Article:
"I’m not sure if I can explain this, but one of the things I like about fetish fashion is that it gives me boundaries and constraints which kind of define me. These days we have so much freedom that it’s harder to define ourselves, in the world. These things help us define ourselvesCthey give us limits, almost like parental discipline." (Dianne, sales representative)

Mary, the heavily tattooed and pierced clothing designer described the source of her positive self evaluation this way: "It never came from a relationship or a boyfriend or anything. It was always just me."

Several women mentioned that prior to their involvement with fetish fashion they received very little positive feedback from males, which they attributed to their failure to meet cultural standards of sexual attractiveness.

"I was always the smart one, the straight-A studen, I wore glasses and had a flat chest... When I got up on the stage at that corseting seminar and they squeezed me into this really small corsetCI loved the attention and the applause I got. I bought my first custom-fitted corset about four months after that and now I have over 40 corsets." (Amy)

"I was always a kind of chunky kid, so I never had... I played a lot of sports. I was always very like buff, but kinda chunky. I had more of a masculine type body, so by putting this on it was like #Wow, I look like a girl!’ At one point when I was corseting regularly I was down to about a 17 inch waist. Yeah, a 17 inch waist with 38 inch hips." (Mary)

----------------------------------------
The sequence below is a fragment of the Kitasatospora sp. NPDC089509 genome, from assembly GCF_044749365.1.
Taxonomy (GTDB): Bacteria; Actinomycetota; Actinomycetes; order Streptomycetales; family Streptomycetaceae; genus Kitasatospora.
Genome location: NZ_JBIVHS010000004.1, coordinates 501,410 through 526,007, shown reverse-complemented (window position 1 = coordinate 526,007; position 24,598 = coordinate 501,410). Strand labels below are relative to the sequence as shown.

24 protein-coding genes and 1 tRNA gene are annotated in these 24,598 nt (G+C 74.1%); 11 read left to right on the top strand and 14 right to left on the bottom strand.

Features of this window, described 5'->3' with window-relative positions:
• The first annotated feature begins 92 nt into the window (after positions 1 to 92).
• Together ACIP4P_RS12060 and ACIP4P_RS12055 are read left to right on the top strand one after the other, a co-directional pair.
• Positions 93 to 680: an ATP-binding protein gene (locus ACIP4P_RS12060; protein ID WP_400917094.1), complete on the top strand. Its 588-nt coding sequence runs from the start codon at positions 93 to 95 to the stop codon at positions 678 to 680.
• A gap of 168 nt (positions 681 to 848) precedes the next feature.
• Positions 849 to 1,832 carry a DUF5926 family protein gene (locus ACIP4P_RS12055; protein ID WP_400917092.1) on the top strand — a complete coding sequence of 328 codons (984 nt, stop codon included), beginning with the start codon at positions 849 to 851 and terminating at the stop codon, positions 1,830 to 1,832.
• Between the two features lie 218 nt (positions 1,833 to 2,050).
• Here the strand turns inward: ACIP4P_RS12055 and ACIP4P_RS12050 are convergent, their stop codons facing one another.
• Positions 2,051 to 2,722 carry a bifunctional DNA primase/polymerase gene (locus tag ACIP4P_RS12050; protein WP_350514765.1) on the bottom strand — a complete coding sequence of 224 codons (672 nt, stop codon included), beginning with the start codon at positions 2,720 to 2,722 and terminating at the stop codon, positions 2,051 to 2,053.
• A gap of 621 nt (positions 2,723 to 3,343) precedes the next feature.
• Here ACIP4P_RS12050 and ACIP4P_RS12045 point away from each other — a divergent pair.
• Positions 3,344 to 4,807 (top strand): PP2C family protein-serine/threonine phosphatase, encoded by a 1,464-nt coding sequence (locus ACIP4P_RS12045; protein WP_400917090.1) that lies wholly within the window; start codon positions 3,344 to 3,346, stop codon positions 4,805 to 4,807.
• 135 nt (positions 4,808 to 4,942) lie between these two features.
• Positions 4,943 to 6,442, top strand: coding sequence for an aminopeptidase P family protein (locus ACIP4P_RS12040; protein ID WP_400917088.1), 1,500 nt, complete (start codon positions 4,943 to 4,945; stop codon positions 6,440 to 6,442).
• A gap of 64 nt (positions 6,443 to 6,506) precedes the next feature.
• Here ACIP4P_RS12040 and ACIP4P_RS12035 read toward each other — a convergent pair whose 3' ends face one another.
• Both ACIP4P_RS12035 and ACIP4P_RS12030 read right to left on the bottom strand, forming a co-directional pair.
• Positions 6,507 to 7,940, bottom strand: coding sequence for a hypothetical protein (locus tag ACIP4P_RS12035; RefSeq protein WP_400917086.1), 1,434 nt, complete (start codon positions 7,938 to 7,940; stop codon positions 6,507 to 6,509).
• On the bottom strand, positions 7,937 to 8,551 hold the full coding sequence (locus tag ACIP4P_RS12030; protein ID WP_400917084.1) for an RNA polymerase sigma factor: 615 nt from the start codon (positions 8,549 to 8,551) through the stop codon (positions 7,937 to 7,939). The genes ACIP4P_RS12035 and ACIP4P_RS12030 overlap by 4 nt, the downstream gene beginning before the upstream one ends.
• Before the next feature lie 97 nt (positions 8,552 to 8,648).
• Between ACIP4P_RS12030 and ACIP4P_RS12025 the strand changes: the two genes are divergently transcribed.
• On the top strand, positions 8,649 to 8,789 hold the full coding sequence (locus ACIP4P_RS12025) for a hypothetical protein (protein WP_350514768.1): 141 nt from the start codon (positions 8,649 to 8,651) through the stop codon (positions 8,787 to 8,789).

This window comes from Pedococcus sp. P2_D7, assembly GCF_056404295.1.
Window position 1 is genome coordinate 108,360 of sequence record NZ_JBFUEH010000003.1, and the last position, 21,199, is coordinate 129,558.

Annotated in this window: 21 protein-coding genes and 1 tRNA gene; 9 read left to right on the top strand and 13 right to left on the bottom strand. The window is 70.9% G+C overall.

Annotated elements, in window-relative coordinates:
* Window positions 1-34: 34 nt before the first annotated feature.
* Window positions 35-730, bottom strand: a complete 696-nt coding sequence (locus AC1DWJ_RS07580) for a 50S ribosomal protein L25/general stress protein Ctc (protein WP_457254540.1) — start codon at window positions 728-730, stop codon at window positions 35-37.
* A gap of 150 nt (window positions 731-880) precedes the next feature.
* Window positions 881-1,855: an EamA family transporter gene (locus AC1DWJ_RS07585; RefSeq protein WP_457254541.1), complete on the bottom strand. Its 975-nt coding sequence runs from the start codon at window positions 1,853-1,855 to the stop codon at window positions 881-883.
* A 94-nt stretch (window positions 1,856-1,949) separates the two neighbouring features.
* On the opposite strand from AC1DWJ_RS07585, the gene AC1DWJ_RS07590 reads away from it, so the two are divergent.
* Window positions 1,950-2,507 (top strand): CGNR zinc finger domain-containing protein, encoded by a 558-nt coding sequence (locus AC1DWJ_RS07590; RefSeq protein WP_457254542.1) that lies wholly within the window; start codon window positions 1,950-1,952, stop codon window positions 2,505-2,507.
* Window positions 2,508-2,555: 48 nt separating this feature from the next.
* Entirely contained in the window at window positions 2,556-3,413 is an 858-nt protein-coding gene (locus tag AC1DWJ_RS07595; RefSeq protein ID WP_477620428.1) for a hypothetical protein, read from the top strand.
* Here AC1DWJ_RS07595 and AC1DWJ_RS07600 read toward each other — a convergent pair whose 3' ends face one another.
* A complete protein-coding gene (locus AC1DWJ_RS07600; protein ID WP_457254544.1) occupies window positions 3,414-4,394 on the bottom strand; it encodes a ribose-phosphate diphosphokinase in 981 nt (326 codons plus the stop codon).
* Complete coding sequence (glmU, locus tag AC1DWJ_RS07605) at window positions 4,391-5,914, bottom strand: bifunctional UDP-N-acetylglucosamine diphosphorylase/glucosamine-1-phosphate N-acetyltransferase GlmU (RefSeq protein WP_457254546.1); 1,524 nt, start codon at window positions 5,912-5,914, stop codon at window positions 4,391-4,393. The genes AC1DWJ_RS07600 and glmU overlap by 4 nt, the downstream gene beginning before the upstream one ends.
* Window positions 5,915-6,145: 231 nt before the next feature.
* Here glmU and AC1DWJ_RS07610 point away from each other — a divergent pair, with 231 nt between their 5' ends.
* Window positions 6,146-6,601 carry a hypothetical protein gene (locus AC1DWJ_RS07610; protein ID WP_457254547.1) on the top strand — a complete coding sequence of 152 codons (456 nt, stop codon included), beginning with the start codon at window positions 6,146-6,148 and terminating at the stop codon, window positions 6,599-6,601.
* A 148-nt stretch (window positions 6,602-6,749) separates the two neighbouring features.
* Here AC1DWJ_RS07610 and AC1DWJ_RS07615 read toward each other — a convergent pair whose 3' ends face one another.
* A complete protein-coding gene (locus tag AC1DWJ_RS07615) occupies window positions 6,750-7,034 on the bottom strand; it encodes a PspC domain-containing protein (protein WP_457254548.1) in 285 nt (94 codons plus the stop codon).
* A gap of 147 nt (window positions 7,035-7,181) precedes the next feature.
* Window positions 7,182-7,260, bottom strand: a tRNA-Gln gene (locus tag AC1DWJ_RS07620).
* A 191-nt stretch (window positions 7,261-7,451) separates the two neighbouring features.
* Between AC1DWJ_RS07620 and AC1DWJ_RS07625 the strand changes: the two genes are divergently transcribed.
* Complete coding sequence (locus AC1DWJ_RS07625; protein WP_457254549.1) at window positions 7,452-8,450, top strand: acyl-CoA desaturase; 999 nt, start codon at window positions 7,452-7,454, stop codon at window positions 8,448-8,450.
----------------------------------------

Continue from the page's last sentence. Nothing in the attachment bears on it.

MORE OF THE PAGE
The external reinforcement these women receive from both fetishistic and nonfetishistic males was described as being gratifying, and exciting, and it was also mentioned by each of the informants.

"I first started dressing sexy for the attention, to get attention from men. My husband loves me in this stuff." (Dianne)

"When I wear my corsets, men can’t take their hands off of my waist, they keep stroking and stroking it, they’re mesmerized." (Amy)

"It was a great look and a lot of people wanted to take pictures." (Stephanie was recruited at the "Exotic/Erotic Ball" wearing a long black vinyl, "mermaid" skirt, a vinyl top and 5 inch patent leather shoes)

"When I wore my PVC nurse’s uniform to the Folsom Street Fair (a San Francisco gay/lesbian/S&M/fetish, street festival) men were literally following me down the street. " (Nicole)

While several of the informants mentioned enjoying the attention they receive when they wear fetish fashion, their enjoyment is contingent on their ability to control that attention.

"Some people are shocked, like in an offensive way, kind of offended, but other people are just like outwardly appreciative whichCsometimes goes to the other end of the continuum of being disrespectful." (Stephanie)

"I was starting to get tired of the attention. Ummm, I mean, I would have these men just like, I’d go out anywhere and these men would like follow me around...They’d want to touch me and be staring at me. I didn’t want that much attention....Even when I’d go out in my overalls, I’d be at the grocery store and I would have a submissive man following me around." (Mary)

Control is an important issue for these women, many of whom had never experienced the feeling of being able to control their own sensuality and/or sexuality prior to wearing fetish fashions. As they become more and more able to control their sexuality, they suggested that they feel empowered.